At Harvard Business Services, Inc., we often hear this question: "In my Delaware LLC, what's the difference between a member, a manager and a managing-member?"
People also wonder:
“Do the members run the LLC?”
"Should my LLC be member-managed or manager-managed?”
"What is the best way to structure an LLC?"
A member, by definition, is an owner of an LLC with a vested interest in the company. Members can be people or entities from anywhere in the world. Typically, the rights and responsibilities of members are listed and explained in the LLC’s Operating Agreement. It is not required that all members have the same rights. The Operating Agreement may spell out different rights for specific members.
In addition, there may be different classes of members with specific rights for each class, as long as these classes are clearly stated in the LLC's Operating Agreement. Remember, once the Operating Agreement is finalized and ratified by all members, it cannot be changed without the unanimous vote of the members. An amended Operating Agreement must be signed by all the members of the LLC.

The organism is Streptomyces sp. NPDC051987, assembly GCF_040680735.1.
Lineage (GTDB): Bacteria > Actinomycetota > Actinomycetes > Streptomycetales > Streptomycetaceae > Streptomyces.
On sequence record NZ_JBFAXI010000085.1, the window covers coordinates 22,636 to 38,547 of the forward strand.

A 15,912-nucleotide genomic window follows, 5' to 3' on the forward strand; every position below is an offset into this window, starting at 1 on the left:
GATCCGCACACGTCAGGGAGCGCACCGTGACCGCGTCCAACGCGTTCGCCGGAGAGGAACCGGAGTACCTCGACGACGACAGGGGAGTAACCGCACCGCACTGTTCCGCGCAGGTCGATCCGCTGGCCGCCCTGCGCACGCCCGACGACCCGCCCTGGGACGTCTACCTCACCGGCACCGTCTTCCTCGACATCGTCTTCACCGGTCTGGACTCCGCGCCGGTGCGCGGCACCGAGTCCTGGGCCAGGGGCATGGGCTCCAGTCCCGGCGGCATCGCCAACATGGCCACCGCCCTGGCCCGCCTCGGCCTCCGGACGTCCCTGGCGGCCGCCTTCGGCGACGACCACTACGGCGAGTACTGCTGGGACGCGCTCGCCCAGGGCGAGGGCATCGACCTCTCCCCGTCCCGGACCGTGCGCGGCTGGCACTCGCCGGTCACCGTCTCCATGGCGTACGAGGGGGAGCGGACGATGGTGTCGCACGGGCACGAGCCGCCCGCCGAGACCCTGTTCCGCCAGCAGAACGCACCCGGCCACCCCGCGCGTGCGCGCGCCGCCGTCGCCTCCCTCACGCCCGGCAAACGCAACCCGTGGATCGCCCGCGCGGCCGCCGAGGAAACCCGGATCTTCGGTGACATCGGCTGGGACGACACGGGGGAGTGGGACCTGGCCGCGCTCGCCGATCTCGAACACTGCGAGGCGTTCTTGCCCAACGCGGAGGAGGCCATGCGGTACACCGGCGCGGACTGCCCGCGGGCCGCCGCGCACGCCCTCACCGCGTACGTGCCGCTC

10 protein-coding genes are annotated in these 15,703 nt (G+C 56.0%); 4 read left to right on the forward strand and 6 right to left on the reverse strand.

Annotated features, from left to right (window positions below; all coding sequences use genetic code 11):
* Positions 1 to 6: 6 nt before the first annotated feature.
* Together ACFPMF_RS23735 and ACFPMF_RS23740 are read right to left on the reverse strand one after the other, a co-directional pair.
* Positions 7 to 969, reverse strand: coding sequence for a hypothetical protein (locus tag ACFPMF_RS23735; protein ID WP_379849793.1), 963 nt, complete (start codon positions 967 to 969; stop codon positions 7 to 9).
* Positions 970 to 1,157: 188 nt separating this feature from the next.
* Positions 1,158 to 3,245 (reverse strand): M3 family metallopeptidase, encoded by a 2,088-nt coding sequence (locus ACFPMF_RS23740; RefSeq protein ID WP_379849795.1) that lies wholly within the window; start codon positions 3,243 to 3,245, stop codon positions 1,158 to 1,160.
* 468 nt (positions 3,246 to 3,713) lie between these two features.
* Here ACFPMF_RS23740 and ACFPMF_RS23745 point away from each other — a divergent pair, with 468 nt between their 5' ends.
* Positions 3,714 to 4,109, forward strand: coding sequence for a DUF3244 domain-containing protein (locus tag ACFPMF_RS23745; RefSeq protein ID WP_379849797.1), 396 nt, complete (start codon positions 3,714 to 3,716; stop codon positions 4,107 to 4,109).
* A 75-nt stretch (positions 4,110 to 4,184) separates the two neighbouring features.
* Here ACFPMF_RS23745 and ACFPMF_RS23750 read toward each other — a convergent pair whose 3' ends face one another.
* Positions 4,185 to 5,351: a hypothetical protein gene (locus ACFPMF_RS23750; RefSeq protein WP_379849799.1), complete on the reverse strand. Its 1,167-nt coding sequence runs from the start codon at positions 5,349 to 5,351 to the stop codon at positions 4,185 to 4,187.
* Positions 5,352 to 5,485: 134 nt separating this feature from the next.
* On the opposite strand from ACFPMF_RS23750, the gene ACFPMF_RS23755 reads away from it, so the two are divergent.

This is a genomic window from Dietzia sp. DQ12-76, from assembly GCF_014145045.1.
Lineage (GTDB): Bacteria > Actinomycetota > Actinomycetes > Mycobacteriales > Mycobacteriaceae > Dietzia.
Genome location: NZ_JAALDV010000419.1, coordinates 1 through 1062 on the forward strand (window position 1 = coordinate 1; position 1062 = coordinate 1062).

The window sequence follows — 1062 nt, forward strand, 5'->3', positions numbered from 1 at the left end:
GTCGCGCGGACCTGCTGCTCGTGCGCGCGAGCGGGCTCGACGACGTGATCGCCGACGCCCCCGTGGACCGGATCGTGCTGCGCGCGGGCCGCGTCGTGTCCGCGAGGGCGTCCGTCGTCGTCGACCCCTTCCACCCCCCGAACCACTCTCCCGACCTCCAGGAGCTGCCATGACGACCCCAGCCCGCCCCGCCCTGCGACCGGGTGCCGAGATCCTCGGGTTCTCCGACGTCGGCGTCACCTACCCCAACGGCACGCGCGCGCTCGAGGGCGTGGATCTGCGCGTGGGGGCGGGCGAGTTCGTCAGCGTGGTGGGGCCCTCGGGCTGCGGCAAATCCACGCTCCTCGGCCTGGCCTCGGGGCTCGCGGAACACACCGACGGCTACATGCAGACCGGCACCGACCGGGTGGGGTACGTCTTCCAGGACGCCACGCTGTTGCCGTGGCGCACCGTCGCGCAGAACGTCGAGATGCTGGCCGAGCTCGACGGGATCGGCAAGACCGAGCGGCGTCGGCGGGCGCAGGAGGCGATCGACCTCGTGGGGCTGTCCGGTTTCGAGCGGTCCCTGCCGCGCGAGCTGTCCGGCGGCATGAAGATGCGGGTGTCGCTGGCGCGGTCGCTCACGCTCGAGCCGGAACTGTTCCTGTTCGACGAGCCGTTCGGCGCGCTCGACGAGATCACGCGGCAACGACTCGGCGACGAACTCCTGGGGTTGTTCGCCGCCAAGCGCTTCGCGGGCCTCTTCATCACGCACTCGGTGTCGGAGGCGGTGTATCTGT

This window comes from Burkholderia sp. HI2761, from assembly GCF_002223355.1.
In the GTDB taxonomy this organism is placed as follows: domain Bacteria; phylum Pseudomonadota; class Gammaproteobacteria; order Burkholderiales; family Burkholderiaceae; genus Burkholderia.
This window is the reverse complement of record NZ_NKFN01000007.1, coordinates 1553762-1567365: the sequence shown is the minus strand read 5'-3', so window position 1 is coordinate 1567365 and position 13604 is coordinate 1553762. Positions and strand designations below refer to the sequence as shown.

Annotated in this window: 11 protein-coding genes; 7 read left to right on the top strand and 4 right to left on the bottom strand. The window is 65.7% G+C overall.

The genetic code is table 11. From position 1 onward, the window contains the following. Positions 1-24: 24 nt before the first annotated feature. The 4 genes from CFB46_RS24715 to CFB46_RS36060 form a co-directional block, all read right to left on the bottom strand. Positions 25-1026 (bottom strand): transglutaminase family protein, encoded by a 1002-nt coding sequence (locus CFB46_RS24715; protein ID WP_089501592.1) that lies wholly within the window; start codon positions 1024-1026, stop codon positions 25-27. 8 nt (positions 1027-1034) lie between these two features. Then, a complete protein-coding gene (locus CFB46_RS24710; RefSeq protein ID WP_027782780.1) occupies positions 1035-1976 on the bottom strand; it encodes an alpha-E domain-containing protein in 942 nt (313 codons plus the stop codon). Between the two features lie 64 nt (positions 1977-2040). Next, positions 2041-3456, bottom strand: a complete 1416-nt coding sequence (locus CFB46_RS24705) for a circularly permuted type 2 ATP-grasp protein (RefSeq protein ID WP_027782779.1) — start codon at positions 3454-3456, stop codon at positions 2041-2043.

A member of an LLC may also function as a manager, but an LLC does not need a manager; members can run the company on their own. As for managing-member vs member classifications, it is simple: when a member is also a manager, s/he is usually referred to as a "managing-member."
A manager is an individual or entity chosen by the members of an LLC to manage the daily operations of the LLC. A manager can be, but does not have to be, a member. Typically, managers are in charge of overseeing day-to-day activities but don’t possess ownership interest in the company. In some cases, when the LLC is 100% manager-managed, the manager is in charge of everything. The member-managed LLC Operating Agreement would state these responsibilities. Harvard Business Services, Inc. is happy to share this template of a member-managed Operating Agreement with you.
Members of a Delaware LLC don’t own stock, like corporate shareholders do. Members usually split the company into percentages of ownership, or membership units. Members are typically issued membership certificates rather than stock certificates, which indicate the percentage owned or the number of membership units they own.
If you are considering forming a Delaware LLC and have further questions about the role and responsibilities of members, or how to structure an LLC, you can call (800-345-2677), live chat with us or email Harvard Business Services, Inc. to speak with a specialist on these matters.